An Ode to Champagne:
Is there any occasion that would not be made better by the addition of a bottle of Champagne? I say no and with the holidays right around the corner, ‘tis the season to indulge. Champagne may have traditionally been associated with celebrations, but it can be so much more: comforting, fun, romantic, geeky, the perfect way to combat your sorrows, and also a marker of momentous occasions. To be sure, it is a very special beverage, but it’s not just for special occasions.
Champagne is historical (ahem, it pre-dates Dom Perignon). The first sparkling wine in France was an accident; corks popped from bottles of what was supposed to be still wine, or bottles exploded, and the bubbles were considered a fault, or ‘le vin du diable’ the wine of the devil. It was later that we came to understand that a second fermentation was taking place within the bottle, creating the intoxicating bubbles. With this knowledge, sparkling wine began to be produced purposefully in a few different ways.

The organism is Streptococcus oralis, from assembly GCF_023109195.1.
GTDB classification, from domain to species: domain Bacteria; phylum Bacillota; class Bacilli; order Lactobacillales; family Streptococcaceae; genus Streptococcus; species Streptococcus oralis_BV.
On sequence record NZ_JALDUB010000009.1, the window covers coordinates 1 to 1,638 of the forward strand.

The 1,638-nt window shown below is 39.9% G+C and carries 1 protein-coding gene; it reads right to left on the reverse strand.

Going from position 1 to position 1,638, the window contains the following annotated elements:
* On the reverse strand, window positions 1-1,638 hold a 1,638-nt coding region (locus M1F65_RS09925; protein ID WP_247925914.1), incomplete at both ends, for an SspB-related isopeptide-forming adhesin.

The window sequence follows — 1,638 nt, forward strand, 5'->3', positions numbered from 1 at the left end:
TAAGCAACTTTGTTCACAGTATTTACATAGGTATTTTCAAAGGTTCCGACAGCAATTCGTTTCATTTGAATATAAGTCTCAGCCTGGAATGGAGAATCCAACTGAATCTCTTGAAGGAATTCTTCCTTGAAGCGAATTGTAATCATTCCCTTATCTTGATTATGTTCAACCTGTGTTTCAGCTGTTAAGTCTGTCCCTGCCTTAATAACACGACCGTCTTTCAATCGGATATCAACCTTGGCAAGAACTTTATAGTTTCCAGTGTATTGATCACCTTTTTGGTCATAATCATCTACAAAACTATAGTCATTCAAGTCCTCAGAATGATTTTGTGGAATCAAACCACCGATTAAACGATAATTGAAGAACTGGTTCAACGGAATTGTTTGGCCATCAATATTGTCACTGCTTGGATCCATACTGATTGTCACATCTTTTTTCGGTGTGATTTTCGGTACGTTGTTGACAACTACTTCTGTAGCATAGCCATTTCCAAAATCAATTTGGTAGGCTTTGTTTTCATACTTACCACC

But, Champagne must be produced in the traditional method (also referred to as the classical method, méthode traditionnelle, méthode classique, and the champagne method). It is the most involved and meticulous way of producing sparkling wine. First, still base wines are made, then through the process of assemblage, winemakers choose particular combinations of base wines to create different cuvées. These blends are then bottled with a mixture of sugar and yeast, called the liquer de tirage, to induce secondary fermentation, creating bubbles in the bottle. After secondary fermentation, the wines must age on lees (the dead yeast cells). All Champagne must spend at least 15 months in the bottle before release, of which 12 months on lees is required for non-vintage cuvées. The minimum for vintage cuvées is three years. Realistically, though, most Champagne is cellared for much longer. The bottles then go through riddling, the process of moving and rotating the bottle from horizontal to inverted in order to move the sediment to the neck of the bottle, in preparation for disgorgement. Disgorgement is the ejection of the sediment under pressure, often done by freezing the neck of the bottle. The wine is then often topped up with a mixture of wine and sugar, known as the dosage, and bottled with a Champagne cork and muzzle that we all know and love.